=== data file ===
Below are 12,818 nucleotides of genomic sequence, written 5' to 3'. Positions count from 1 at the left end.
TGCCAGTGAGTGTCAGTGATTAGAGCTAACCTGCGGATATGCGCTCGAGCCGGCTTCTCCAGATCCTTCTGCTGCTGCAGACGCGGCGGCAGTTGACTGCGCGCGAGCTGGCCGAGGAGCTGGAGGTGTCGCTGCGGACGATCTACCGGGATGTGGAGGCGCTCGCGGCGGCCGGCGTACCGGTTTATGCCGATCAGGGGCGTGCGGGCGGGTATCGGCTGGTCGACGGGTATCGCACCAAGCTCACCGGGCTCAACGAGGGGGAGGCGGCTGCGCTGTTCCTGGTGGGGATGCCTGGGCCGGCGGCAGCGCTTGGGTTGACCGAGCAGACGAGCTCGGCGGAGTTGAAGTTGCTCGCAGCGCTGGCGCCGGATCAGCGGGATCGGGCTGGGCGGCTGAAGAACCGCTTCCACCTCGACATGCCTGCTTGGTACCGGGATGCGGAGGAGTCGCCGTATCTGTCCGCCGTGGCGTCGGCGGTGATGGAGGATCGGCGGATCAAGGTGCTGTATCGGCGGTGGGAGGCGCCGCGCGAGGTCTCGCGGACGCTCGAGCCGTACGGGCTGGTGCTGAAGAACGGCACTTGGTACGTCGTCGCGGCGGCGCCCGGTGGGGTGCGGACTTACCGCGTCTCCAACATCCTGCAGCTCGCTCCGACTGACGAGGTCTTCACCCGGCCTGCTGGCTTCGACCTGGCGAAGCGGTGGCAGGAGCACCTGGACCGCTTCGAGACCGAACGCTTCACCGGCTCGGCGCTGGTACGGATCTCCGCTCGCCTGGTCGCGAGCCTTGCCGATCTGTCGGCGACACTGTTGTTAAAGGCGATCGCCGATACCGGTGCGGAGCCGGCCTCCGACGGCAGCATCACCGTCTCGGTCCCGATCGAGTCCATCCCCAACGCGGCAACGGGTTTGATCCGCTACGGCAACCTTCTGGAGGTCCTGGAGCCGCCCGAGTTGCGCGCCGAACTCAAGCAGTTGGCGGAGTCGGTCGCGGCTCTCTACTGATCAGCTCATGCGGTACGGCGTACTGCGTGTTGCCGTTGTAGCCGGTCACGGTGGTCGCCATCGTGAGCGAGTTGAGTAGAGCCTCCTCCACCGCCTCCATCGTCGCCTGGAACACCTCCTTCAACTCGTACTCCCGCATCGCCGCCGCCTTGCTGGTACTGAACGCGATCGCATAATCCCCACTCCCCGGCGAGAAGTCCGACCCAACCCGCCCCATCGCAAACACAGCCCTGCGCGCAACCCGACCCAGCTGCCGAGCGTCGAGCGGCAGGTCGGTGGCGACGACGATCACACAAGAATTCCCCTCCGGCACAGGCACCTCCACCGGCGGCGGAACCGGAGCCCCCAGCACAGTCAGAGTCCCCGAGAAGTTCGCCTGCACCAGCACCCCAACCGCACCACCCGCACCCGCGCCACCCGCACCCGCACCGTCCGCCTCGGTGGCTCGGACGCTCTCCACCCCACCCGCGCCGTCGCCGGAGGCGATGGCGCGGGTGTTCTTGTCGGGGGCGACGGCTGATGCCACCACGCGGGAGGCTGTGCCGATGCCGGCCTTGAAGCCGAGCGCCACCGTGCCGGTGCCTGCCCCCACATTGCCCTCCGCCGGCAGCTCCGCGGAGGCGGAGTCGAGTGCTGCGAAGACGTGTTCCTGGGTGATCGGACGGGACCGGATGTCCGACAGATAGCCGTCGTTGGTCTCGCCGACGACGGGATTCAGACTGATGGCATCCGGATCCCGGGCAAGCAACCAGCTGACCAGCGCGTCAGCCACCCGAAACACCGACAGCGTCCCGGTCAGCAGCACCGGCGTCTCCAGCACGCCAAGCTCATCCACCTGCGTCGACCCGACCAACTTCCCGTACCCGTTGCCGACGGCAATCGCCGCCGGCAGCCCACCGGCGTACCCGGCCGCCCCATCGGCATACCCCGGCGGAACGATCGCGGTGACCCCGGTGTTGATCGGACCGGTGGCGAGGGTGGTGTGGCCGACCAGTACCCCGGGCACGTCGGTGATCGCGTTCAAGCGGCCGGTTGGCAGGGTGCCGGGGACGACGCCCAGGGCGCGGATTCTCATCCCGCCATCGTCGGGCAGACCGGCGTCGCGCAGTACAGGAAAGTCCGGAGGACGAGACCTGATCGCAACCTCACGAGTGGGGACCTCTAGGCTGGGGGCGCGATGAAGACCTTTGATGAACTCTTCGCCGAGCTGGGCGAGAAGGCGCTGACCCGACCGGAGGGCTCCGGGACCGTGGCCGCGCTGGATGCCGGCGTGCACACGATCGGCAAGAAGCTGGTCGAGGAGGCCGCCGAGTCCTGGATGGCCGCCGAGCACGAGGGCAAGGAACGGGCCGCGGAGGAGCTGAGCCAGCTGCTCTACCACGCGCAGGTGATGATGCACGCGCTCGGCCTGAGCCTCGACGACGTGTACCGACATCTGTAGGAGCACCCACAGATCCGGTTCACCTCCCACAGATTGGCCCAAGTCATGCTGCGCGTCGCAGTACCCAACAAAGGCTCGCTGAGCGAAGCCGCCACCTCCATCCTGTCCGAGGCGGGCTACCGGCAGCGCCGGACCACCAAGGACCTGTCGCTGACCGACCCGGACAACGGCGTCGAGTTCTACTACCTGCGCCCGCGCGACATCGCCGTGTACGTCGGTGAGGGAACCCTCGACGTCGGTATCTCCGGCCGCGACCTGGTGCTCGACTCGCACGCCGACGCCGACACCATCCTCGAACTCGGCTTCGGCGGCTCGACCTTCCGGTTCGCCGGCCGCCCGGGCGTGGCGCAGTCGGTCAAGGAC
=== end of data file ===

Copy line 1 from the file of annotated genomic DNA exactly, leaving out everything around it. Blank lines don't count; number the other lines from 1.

Below are 12,818 nucleotides of genomic sequence, written 5' to 3'. Positions count from 1 at the left end.